marched away. Brave men from the North met brave men from the South,
and, as the clash of arms resounded throughout our once happy land, the
Nations of the World with bated breath watched the destinies of this
After four years of arbitration on many sanguinary fields, we
decided at Appomattox to live in harmony under one flag. The soldiers
are satisfied - "the Blue and the Gray" have joined hands; but the
politicians, or at least some of them, seem to be unaware that the war is
over, and still drag us into the controversy.
"The Boys in Blue?" Why, that was in 1866, and this is 1896 - thirty years
after we had fulfilled our contract and turned over the goods; and was
ever work better done?
Then we could have anything we wanted; now we are "Old Soldiers" and it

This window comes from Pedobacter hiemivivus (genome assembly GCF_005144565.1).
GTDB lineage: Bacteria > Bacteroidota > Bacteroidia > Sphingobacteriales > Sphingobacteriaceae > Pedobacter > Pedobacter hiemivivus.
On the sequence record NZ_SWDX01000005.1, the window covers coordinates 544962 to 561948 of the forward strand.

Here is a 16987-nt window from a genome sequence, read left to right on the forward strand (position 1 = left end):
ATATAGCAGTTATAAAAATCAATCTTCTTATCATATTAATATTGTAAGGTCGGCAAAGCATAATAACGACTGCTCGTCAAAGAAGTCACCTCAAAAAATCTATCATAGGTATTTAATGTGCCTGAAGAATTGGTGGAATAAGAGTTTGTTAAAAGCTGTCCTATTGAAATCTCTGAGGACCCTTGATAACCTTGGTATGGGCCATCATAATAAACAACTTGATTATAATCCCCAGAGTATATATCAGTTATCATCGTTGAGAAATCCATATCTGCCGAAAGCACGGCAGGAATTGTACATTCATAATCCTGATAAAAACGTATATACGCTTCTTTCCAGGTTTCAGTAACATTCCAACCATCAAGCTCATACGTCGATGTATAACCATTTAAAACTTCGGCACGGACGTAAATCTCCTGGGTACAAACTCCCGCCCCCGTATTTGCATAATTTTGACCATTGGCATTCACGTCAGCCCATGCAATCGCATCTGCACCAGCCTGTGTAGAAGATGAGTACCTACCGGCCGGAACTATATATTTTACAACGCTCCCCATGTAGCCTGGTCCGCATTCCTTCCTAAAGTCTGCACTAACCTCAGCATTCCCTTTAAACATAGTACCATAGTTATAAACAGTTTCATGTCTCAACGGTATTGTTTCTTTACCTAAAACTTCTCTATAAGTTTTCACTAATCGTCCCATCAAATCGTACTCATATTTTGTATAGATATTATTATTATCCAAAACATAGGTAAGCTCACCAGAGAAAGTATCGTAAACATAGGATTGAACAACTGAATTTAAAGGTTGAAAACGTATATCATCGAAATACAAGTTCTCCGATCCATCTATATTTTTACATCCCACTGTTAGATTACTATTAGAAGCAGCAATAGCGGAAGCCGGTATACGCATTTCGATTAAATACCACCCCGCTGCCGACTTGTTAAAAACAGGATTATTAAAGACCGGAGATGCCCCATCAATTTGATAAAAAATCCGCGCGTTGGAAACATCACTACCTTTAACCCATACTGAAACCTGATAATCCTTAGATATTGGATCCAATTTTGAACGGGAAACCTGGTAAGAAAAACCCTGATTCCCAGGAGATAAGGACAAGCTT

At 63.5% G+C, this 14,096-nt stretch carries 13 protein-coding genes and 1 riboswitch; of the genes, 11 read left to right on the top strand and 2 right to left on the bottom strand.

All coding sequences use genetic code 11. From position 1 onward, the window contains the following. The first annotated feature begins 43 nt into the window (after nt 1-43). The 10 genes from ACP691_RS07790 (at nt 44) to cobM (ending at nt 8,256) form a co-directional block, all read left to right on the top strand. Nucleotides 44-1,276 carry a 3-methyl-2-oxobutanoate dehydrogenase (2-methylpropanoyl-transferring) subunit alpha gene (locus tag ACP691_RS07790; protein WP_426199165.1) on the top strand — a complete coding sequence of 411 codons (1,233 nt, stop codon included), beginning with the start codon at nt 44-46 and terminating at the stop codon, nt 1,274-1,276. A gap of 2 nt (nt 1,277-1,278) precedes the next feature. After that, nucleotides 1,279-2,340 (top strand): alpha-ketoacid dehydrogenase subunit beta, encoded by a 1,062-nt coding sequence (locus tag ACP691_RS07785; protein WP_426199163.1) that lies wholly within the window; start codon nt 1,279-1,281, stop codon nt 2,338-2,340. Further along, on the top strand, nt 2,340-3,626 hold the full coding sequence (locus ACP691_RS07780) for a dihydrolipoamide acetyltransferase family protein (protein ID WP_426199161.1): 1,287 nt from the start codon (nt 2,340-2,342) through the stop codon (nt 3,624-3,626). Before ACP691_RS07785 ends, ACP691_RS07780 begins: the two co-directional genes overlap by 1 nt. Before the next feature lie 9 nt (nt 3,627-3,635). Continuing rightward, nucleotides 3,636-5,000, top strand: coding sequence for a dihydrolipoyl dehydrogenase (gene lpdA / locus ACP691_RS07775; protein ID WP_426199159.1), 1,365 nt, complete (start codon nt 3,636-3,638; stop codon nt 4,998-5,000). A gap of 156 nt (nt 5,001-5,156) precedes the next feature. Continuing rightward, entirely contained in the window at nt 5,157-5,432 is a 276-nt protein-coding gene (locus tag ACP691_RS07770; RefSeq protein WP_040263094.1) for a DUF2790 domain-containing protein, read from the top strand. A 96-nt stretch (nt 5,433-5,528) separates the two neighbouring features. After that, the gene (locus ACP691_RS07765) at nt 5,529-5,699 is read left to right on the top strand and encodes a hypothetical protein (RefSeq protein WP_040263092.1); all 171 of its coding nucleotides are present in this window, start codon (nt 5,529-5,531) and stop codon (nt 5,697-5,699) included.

is 16 to 1 against us when there is work to do. A new generation has
arisen, and the men of 1861 to 1865 are out of "the swim," unless their
vote is wanted. We generally vote right. We were safe to trust in "the
dark days" and we can be trusted now; but Young America is in the front
rank and we must submit.
The soldier was a queer "critter" and could adapt himself to any
circumstance. He could cook, wash dishes, preach, pray, fight, build
bridges, build railroads, scale mountains, dig wells, dig canals, edit
papers, eat three square meals a day or go without and find fault; and
so with this experience of years, - the eventful years of 1861 and 1865
before me, when the door is shut and I am no longer effective and cannot
very well retire - to the poor-house, have concluded to write a book. I am
not so important a character as either Grant, Sherman, Sheridan or Logan;